Attribute-based access control (ABAC) is an authorization strategy that defines permissions based on attributes. In AWS, these attributes are called tags. You can attach tags to IAM resources, including IAM entities (users or roles) and to AWS resources. You can create a single ABAC policy or small set of policies for your IAM principals. These ABAC policies can be designed to allow operations when the principal's tag matches the resource tag. ABAC is helpful in environments that are growing rapidly and helps with situations where policy management becomes cumbersome.

Cloud security and governance teams use IAM to define access policies and security permissions for all resources including Amazon S3 buckets, Amazon EC2 instances and any resources you can reference with an ARN. The IAM policies define broad (coarse-grained) permissions to your data lake resources, for example, to allow or deny access at Amazon S3 bucket or prefix level or database level. For more information about IAM ABAC, see What is ABAC for AWS? in the IAM User Guide.

For example, you can create three roles with the project-access tag key. Set the tag value of the first role to Dev, the second to Marketing, and the third to Support. Assign tags with the appropriate value to resources. You can then use a single policy that allows access when the role and the resource are tagged with the same value for project-access.

Data governance teams use Lake Formation to define fine-grained permissions to specific data lake resources. LF-Tags are assigned to Data Catalog resources (databases, tables, and columns) and are granted to principals. A principal with LF-Tags that match the LF-Tags of a resource can access that resource. Lake Formation permissions are secondary to IAM permissions. For example, if IAM permissions don't allow a user access to a data lake, Lake Formation doesn't grant access to any resource within that data lake to that user, even if the principal and resource have matching LF-Tags.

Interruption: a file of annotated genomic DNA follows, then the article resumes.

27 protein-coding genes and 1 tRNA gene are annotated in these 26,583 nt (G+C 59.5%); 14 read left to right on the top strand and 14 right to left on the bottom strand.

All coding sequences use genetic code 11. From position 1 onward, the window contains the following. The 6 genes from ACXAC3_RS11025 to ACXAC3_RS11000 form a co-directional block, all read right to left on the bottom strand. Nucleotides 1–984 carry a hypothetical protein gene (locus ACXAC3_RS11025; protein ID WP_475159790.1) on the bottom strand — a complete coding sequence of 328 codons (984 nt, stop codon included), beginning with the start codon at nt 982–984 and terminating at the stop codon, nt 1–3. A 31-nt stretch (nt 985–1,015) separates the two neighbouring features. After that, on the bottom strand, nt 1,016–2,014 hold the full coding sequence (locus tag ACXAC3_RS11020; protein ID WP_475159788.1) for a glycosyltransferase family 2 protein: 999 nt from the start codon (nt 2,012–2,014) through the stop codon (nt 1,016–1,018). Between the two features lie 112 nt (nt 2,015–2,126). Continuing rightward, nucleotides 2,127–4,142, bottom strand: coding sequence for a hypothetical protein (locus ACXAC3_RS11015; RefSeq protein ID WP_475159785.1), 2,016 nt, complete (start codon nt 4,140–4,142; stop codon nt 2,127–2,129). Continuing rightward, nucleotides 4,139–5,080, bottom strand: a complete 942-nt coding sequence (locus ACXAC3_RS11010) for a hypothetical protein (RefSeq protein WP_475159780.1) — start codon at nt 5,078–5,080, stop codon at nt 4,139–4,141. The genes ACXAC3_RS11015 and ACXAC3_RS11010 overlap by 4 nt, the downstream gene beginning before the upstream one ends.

Lake Formation tag-based access control (LF-TBAC) works with IAM ABAC to provide additional levels of permissions for your Lake Formation data and resources.

  • Lake Formation TBAC permissions scale with innovation. It's no longer necessary for an administrator to update existing policies to allow access to new resources. For example, assume that you use an IAM ABAC strategy with the project-access tag to provide access to specific databases within Lake Formation. Using LF-TBAC, the LF-Tag Project=SuperApp is assigned to specific tables or columns, and the same LF-Tag is granted to a developer for that project. Through IAM, the developer can access the database, and LF-TBAC permissions grant the developer further access to specific tables or columns within tables. If a new table is added to the project, the Lake Formation administrator only needs to assign the tag to the new table for the developer to be given access to the table.

  • Lake Formation TBAC requires fewer IAM policies. Because you use IAM policies to grant high level access to Lake Formation resources and Lake Formation TBAC for managing more precise data access, you create fewer IAM policies.

  • Using Lake Formation TBAC, teams can change and grow quickly. This is because permissions for new resources are automatically granted based on attributes. For example, if a new developer joins the project, it's easy to grant this developer access by associating the IAM role to the user and then assigning the required LF-Tags to the user. You don't have to change the IAM policy to support a new project or to create new LF-Tags.

  • Finer-grained permissions are possible using Lake Formation TBAC. IAM policies grant access to the top-level resources, such as Data Catalog databases or tables. Using Lake Formation TBAC, you can grant access to specific tables or columns that contain specific data values.


IAM tags are not the same as LF-Tags. These tags are not interchangeable. LF-Tags are used to grant Lake Formation permissions and IAM tags are used to define IAM policies.